of Pips by Elizabeth Hazel
Two of Swords
The wind wheezes and sneezes today, and pushes the clouds past the moon and stars. Soon it will be sunrise and crisp dew will cover the land. No sun yet, visibility is limited. She's up early, she couldn't sleep. Ideas were swirling through her mind. Back and forth, her inner dialog was so persistent that she got up and took a walk. Now she's poised at the gate, and a few short steps will bring her to the fork in the path. She hesitates, unsure of her direction. What does she know for sure? The wind pulls the ribbon from her hair, and her auburn locks fly around her head and cover her eyes. How irritating, to be distracted by petty details at a crucial moment. The wind picks up and bangs the gate against her hip. Right or left? she ponders. There are no clues to hold onto here, nothing to clarify her dilemma. In spite of her obscured vision, she can smell a patch of rosemary on the right side of the path, rosemary for remembrance. To her left she scents the light, camphorous tang of a sage bush. Sage for wisdom and protection. Thyme is growing on either side of the path, a tiny reminder to take her time and think things through carefully. The old gray cat knows the way, her whiskers are twitching, but she isn't telling.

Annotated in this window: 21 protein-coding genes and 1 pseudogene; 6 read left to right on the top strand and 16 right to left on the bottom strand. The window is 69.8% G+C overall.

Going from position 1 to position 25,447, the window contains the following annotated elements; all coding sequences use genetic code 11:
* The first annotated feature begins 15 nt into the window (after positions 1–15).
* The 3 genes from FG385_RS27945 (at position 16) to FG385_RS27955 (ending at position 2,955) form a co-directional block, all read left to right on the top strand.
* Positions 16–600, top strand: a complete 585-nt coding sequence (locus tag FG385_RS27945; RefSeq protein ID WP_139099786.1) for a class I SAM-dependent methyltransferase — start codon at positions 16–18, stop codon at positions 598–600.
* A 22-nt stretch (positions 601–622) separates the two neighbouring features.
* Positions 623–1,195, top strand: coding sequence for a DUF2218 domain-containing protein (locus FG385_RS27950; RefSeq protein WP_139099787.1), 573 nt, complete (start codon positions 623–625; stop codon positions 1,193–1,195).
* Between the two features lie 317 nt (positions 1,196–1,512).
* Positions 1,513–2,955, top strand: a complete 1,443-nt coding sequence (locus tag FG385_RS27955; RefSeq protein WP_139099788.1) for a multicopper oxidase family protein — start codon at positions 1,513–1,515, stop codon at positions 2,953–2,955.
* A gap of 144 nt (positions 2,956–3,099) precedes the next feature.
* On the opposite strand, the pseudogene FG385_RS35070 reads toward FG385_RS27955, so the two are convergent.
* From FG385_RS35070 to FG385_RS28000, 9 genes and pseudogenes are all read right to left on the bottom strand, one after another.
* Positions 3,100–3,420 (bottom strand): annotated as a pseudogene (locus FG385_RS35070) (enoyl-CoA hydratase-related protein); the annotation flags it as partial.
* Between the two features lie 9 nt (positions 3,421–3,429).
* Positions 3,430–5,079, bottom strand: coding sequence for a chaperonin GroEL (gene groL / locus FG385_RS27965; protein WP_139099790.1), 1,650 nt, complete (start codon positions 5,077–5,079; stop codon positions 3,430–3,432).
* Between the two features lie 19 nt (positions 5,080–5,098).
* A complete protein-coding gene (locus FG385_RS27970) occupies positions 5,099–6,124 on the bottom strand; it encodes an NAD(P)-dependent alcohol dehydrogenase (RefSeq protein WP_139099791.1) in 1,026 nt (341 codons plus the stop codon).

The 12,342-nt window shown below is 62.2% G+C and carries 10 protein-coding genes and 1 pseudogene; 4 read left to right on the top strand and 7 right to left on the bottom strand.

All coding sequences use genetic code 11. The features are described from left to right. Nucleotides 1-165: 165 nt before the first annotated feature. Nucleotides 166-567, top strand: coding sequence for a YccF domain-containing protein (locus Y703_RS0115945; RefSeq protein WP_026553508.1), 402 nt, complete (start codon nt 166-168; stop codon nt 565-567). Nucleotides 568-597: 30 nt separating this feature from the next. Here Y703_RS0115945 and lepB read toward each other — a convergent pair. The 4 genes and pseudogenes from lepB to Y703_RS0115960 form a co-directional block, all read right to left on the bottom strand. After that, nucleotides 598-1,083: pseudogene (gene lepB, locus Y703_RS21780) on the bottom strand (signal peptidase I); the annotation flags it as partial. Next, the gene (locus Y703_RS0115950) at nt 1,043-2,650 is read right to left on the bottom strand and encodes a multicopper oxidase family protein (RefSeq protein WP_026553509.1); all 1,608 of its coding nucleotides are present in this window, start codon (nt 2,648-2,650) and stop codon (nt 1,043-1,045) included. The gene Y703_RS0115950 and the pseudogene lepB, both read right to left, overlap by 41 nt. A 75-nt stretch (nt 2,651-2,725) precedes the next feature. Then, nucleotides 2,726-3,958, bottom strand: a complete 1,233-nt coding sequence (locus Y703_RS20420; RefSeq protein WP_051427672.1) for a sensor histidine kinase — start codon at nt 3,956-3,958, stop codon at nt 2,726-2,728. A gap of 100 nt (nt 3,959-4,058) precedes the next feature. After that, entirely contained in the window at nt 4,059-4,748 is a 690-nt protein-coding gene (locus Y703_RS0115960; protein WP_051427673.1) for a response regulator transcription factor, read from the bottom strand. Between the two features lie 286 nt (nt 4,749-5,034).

The end of summer has arrived, and the harvest has been gathered. It was a good season, with plentiful rains and gentle sun. The silos bulge with grain, the cribs are filled with corn. The family has gathered for a harvest feast to celebrate the good year and abundant earth. Winter is coming soon, but they are prepared. The honey has been gathered, and the bees are making one last round of the autumn flowers to tide them through the cold season. The mother has her house in order - the pantry is full, and all of the rooms have been aired and freshened before its too cold to open the windows. The father has cleaned his tools and put them away for spring, and soon it will be time to cull the flocks and herds. The children are growing quickly, but they love to listen to grandfather's stories by the fireside each night. He whittles toys for the children, and helps the father when he can. His wisdom and lore are a valued family treasure. Nothing is lost, nothing is wasted. The family has worked hard and planned carefully to ensure their prosperity and security. The ways of the past are handed down from generation to generation, each sustaining and building upon the achievements of their elders. The family is preserved and sustained.
You can read the first installment of this series here.
Elizabeth Hazel is a tarotist, astrologer and rune reader. Her original art for the Vala Tarot was inspired by a life time of reading the cards, and she is seeking a publisher for the deck. Liz enjoys music and gardening.
Column © 2001 Elizabeth Hazel
Page © 2001 Diane Wilkes